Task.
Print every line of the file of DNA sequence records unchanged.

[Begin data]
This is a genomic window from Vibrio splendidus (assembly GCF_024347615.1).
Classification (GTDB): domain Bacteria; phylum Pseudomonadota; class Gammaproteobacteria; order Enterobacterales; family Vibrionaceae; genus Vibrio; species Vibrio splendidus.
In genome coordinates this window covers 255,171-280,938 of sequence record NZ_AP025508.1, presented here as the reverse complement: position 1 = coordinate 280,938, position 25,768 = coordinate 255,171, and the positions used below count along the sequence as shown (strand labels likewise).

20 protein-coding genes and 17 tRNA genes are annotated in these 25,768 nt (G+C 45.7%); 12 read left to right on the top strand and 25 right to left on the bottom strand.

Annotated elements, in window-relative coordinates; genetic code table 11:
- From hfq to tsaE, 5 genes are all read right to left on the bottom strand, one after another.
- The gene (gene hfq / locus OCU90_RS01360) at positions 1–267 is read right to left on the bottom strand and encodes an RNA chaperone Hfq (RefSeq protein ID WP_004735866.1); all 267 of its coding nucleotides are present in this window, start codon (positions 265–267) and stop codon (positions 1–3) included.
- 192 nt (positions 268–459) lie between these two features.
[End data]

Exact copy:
This is a genomic window from Vibrio splendidus (assembly GCF_024347615.1).
Classification (GTDB): domain Bacteria; phylum Pseudomonadota; class Gammaproteobacteria; order Enterobacterales; family Vibrionaceae; genus Vibrio; species Vibrio splendidus.
In genome coordinates this window covers 255,171-280,938 of sequence record NZ_AP025508.1, presented here as the reverse complement: position 1 = coordinate 280,938, position 25,768 = coordinate 255,171, and the positions used below count along the sequence as shown (strand labels likewise).

20 protein-coding genes and 17 tRNA genes are annotated in these 25,768 nt (G+C 45.7%); 12 read left to right on the top strand and 25 right to left on the bottom strand.

Annotated elements, in window-relative coordinates; genetic code table 11:
- From hfq to tsaE, 5 genes are all read right to left on the bottom strand, one after another.
- The gene (gene hfq / locus OCU90_RS01360) at positions 1–267 is read right to left on the bottom strand and encodes an RNA chaperone Hfq (RefSeq protein ID WP_004735866.1); all 267 of its coding nucleotides are present in this window, start codon (positions 265–267) and stop codon (positions 1–3) included.
- 192 nt (positions 268–459) lie between these two features.